Posted by Alisa Williamson On July 4, 2018
Posted by Alisa Williamson On June 20, 2018
Whale Watching, Games, Sausage Sizzle AND MORE
Learn more about whales from whale expert Jeannie Lawson!
Join us to hear stories around these majestic creatures as well as to help spot the humpbacks as they venture north to warmer waters.
Event running THIS SUNDAY (24th) in Boat Harbour and SUNDAY 8th July in Fingal Bay.
See the attached flyer or our website for more details!
Posted by Alisa Williamson On March 19, 2017
Our very own Professor Michael Mahony attempts the seemingly impossible – to unwind extinction by bringing back to life the Australian gastric brooding frog.
The project was awarded TIME Magazines top 25 best inventions of 2013.
Interest has recently been revitalised on the breakthrough genome technology, due to an ABC documentary starring Professor Mike Mahony and the University of Newcastle Team.
The The Lazarus Project has developed de-extinction technology which will resurrect vanished species and is the only Australian invention named in the global list.
The resurrection of the gastric brooding frog may also have implications for the medical world.
“The gastric brooding frog swallows externally fertilized eggs into its stomach, which then operates as a uterus. No other living creature can do this. This unique ability could help the medical world work out how to manage gastric secretions in the gut,” said Michael Mahony, Project Leader, Professor of Biology at the University of Newcastle and internationally-renowned ‘Frog Whisperer’.
Known as somatic cell nuclear transplantation, the cloning technology had never previously been successfully applied to dead tissue. In repeated experiments over five years, the nuclei of donor eggs from the distantly related Great Barred Frog, Mixophyes fasciolatus, were inactivated and replaced with dead nuclei from the gastric brooding frog which resulted in eggs spontaneously dividing and growing to early embryo stage.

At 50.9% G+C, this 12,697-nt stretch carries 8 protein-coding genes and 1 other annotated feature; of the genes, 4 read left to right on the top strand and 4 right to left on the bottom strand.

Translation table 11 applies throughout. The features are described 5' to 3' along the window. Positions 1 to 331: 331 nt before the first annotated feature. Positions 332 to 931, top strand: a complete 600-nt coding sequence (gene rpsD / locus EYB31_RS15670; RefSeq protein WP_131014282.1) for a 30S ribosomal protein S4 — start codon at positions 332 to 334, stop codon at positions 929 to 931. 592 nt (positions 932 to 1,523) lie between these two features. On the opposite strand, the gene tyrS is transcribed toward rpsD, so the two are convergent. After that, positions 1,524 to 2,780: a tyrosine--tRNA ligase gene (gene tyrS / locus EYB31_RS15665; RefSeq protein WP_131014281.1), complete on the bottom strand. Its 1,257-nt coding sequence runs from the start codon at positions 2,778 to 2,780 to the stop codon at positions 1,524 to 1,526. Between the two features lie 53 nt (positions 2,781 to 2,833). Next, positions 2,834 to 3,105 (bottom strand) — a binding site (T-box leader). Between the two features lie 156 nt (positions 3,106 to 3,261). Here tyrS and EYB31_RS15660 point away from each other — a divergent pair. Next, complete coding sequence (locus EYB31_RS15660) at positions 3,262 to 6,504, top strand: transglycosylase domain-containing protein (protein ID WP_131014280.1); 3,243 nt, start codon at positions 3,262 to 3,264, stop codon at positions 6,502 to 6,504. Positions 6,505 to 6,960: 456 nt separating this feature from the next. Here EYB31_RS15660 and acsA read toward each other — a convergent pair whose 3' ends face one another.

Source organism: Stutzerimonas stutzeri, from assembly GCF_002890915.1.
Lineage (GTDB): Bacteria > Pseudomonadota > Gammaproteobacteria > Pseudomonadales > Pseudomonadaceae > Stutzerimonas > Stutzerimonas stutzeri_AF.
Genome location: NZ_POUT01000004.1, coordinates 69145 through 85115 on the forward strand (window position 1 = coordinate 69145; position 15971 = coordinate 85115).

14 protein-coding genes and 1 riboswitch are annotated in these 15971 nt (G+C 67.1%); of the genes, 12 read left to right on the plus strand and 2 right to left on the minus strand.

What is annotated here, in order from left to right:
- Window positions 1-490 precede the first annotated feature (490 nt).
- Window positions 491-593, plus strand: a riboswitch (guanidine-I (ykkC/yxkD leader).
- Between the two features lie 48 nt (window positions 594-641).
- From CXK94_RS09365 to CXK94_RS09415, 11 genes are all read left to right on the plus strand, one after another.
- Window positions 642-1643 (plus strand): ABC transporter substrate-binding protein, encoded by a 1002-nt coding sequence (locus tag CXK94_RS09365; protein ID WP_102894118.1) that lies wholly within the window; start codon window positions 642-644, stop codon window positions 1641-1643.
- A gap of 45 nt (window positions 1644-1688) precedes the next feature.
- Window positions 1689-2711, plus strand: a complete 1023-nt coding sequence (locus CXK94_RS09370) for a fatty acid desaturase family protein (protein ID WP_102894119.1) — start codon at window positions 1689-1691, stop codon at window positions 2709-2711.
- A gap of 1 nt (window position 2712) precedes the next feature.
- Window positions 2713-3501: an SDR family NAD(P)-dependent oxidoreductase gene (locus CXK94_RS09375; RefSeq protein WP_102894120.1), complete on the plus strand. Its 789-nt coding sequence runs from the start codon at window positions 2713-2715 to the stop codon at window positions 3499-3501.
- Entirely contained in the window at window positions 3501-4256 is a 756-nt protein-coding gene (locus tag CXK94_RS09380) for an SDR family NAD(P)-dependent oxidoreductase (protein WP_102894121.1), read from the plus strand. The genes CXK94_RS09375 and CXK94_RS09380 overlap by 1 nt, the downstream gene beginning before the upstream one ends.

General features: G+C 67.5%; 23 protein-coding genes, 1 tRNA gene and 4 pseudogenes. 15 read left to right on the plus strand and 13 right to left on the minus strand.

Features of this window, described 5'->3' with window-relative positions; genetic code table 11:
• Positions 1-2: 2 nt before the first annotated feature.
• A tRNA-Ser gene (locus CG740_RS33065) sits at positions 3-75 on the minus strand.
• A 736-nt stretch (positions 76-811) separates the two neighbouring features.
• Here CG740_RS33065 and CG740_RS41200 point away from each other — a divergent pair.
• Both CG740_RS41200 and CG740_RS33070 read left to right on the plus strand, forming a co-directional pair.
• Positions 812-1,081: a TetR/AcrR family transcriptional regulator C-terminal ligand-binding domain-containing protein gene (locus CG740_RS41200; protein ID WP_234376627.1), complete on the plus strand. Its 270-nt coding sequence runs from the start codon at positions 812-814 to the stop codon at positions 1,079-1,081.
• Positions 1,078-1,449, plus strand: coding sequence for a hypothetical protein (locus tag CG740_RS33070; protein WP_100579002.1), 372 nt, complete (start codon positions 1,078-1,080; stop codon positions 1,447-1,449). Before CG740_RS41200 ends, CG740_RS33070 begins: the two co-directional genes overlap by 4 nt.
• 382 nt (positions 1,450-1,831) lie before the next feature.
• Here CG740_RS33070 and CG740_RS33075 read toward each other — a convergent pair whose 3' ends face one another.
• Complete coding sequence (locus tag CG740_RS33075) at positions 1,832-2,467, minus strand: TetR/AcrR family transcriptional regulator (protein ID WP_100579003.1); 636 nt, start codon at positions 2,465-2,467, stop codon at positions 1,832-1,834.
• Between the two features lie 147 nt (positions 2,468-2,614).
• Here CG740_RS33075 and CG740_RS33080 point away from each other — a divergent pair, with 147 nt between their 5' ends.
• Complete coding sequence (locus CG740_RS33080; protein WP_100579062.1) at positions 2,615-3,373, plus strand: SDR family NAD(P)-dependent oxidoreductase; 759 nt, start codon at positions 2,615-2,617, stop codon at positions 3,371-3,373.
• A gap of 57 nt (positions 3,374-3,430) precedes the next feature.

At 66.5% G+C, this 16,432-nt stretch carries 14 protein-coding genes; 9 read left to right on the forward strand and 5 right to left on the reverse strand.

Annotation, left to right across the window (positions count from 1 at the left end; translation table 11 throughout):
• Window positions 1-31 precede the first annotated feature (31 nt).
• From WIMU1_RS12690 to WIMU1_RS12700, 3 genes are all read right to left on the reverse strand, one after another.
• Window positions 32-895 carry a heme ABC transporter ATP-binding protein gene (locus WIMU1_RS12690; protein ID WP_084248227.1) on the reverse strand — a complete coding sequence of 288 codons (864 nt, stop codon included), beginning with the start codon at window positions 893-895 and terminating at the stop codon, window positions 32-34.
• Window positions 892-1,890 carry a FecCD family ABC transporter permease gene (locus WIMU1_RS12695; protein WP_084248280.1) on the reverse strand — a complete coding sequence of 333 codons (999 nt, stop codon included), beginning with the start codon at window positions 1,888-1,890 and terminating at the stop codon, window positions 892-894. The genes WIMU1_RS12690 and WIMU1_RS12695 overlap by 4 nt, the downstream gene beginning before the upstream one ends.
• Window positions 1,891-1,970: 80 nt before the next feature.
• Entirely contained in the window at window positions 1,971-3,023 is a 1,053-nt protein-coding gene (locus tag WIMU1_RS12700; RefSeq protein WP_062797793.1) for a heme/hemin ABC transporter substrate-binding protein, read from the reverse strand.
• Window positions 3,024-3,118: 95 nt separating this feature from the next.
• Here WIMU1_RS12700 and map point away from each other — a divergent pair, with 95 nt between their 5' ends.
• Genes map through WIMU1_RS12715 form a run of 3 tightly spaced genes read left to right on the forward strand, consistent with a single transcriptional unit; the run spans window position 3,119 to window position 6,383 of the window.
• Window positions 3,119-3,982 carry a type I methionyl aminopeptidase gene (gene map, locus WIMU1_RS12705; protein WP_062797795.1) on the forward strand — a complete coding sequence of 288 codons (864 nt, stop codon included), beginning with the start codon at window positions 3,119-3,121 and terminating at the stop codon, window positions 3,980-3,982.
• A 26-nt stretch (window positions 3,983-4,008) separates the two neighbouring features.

Amazingly, the Lazarus Project team recovered the extinct frog cell nuclei from tissue samples collected in the 1970s and kept for 40 years in a conventional deep freezer.
“The tissue samples we recovered from the last known laboratory to have a colony of these species had not been treated with cryoprotectant, or ‘anti-freeze’ to stop the cells from expanding and becoming damaged during the freezing process. It wasn’t until we looked at the cells under the micro-scope that we could see the cell walls were still intact,” said Professor Mahony.
The research team believes a human spread fungus was the primary cause of extinction.
“If it is clear that we have exterminated a species, we arguably have an obligation to bring it back,” said Professor Mahony.
The frozen specimens were preserved and provided by Professor Mike Tyler, of the
University of Adelaide, who extensively studied both species of gastric-brooding f
rog – R. silus and R. vitellinus – before they vanished in the wild in 1979 and 1985 respectively.
“Recognition by a global publication as prestigious as TIME Magazine is evidence of University of Newcastle researchers driving world-class innovation. As global leaders in their field, they are developing solutions for the world’s most significant problems,” said Vice-Chancellor, Professor Caroline McMillen.
Undertaken in labs at the University of Newcastle, biological work is led by Frog Whisperer, Professor Michael Mahony, along with Mr Simon Clulow and Dr John Clulow, all based at the University of Newcastle, with assistance from cloning specialists Dr Andrew French and Dr Jitong Guo and overseen by paleontologist Professor Mike Archer of the University of New South Wales.